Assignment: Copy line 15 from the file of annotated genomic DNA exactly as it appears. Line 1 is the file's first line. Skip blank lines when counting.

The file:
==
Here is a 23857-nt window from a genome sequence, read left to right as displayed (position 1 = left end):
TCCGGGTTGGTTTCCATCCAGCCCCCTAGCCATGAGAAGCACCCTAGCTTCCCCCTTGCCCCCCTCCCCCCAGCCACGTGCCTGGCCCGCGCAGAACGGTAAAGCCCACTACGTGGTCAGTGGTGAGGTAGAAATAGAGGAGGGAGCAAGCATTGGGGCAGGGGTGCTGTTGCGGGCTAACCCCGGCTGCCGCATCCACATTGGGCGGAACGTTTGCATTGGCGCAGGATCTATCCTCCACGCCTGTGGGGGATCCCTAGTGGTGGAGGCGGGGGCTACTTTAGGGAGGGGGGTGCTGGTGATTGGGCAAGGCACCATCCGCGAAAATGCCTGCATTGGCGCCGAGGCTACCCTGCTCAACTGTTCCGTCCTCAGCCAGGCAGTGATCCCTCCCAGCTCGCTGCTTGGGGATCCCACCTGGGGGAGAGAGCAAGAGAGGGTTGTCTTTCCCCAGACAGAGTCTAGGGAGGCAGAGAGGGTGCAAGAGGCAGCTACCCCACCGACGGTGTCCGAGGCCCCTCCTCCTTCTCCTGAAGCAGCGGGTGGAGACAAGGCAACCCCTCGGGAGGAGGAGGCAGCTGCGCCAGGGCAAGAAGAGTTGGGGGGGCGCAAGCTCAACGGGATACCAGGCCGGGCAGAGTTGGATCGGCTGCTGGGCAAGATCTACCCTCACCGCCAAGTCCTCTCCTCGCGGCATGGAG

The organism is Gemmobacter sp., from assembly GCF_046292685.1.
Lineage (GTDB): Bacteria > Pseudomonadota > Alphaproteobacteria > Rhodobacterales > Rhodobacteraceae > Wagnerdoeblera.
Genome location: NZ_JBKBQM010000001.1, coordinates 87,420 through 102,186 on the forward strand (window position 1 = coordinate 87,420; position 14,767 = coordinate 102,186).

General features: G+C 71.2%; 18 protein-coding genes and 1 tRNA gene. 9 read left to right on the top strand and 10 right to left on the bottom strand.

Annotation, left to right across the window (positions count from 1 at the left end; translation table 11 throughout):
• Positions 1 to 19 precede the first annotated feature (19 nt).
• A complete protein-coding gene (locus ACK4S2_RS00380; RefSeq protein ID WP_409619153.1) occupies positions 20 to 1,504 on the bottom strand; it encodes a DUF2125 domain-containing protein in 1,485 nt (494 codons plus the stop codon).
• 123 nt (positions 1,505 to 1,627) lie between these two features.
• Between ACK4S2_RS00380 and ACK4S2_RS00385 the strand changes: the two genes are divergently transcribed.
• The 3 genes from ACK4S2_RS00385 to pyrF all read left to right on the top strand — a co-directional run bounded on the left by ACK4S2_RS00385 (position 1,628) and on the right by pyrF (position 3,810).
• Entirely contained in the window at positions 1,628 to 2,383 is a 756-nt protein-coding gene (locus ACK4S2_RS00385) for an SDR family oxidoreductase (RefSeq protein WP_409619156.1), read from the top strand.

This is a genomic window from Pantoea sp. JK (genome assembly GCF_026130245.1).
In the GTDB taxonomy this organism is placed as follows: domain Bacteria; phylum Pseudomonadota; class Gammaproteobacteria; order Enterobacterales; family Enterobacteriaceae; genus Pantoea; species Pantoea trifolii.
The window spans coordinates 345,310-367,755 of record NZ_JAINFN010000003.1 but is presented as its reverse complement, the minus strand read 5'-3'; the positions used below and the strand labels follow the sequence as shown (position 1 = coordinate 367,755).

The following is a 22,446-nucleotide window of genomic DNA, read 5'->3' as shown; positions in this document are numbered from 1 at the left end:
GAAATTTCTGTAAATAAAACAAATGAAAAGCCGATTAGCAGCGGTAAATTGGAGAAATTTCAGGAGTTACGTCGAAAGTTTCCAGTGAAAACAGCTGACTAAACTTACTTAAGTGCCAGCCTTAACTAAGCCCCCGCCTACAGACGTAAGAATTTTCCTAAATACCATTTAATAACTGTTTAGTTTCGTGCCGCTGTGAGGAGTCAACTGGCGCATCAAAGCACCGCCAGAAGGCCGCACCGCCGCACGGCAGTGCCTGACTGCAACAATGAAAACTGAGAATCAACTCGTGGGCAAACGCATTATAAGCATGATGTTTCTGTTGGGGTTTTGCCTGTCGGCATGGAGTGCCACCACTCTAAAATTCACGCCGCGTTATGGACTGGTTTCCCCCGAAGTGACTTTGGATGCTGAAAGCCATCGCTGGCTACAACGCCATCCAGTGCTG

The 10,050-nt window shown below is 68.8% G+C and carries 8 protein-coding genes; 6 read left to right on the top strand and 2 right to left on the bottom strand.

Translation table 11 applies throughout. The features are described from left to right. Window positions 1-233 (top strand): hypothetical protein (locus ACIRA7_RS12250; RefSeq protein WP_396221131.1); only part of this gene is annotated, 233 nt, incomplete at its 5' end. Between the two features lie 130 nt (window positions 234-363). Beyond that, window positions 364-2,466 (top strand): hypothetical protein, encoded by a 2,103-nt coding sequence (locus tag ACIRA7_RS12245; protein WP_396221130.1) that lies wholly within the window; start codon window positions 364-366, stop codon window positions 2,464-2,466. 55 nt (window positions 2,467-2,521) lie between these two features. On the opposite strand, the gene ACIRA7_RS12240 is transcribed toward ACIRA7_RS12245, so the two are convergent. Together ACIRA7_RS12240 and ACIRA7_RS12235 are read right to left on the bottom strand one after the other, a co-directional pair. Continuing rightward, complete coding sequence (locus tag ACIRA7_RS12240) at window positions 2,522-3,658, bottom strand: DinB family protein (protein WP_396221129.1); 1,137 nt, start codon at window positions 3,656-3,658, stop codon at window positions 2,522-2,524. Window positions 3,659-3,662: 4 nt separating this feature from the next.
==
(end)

In the GTDB taxonomy this organism is placed as follows: domain Bacteria; phylum Pseudomonadota; class Gammaproteobacteria; order Enterobacterales; family Enterobacteriaceae; genus Pantoea; species Pantoea trifolii.